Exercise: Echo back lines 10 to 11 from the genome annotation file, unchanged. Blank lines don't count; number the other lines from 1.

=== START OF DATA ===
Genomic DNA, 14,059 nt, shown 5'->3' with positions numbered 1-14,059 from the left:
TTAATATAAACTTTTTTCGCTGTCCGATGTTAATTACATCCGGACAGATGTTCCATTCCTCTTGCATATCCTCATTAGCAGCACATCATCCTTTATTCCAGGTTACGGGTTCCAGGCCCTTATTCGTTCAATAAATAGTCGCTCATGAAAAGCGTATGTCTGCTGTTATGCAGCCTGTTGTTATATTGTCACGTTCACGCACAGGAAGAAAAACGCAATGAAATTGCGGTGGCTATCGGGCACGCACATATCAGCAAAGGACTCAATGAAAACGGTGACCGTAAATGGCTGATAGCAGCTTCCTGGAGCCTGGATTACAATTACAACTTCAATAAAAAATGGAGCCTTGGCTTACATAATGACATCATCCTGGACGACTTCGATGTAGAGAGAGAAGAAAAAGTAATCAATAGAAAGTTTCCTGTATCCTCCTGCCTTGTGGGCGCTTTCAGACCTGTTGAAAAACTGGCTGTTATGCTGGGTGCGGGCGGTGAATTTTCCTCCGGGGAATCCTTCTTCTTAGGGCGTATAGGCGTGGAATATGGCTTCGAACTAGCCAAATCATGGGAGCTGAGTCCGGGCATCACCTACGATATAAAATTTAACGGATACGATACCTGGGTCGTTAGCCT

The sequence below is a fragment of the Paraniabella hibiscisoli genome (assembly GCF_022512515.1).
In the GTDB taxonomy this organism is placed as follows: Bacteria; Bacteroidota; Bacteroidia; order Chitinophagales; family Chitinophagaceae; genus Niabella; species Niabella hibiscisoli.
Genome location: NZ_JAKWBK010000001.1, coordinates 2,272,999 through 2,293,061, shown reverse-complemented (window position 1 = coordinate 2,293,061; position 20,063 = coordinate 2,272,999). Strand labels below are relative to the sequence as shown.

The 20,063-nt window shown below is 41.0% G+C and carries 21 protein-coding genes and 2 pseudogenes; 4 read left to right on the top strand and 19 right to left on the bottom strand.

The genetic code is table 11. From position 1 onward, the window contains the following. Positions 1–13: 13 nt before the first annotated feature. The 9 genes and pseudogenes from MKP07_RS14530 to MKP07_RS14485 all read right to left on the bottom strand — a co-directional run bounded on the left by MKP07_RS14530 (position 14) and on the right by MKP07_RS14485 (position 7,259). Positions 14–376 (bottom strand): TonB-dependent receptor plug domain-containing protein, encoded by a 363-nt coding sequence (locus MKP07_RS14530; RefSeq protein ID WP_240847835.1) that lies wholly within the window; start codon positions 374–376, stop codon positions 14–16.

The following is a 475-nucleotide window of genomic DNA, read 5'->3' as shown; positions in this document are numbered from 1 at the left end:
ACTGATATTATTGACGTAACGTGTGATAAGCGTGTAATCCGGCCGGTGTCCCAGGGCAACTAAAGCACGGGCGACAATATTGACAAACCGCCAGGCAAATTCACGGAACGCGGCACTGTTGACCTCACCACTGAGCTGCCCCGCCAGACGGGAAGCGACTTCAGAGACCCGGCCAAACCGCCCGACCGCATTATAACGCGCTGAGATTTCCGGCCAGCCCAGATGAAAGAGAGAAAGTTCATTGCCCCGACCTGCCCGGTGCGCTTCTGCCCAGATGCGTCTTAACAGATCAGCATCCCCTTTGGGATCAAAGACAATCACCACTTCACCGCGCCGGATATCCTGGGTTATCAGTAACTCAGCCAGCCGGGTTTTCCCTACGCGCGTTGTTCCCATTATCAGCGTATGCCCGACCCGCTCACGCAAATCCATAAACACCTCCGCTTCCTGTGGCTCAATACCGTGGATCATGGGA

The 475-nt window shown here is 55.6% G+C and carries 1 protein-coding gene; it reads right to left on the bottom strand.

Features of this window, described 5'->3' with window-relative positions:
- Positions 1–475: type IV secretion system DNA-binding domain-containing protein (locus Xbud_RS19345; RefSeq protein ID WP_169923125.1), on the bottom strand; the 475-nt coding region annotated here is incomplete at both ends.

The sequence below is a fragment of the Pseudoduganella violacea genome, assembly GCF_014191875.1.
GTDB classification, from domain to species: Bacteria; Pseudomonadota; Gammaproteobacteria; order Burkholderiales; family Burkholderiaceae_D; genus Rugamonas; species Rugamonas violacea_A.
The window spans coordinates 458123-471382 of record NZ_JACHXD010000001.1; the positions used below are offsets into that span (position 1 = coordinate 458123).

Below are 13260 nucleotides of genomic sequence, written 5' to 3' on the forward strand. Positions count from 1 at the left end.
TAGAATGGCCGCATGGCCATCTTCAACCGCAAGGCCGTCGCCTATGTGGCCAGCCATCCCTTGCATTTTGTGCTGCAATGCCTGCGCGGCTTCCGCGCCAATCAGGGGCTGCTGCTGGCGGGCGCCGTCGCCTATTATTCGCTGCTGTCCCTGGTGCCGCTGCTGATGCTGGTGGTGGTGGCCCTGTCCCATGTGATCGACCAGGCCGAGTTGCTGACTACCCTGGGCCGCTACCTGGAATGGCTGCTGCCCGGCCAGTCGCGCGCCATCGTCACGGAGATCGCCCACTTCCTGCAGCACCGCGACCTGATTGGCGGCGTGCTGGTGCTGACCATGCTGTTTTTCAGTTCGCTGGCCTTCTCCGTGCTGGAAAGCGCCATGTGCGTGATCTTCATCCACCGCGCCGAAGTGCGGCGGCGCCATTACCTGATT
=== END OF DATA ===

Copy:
The 475-nt window shown here is 55.6% G+C and carries 1 protein-coding gene; it reads right to left on the bottom strand.

Features of this window, described 5'->3' with window-relative positions: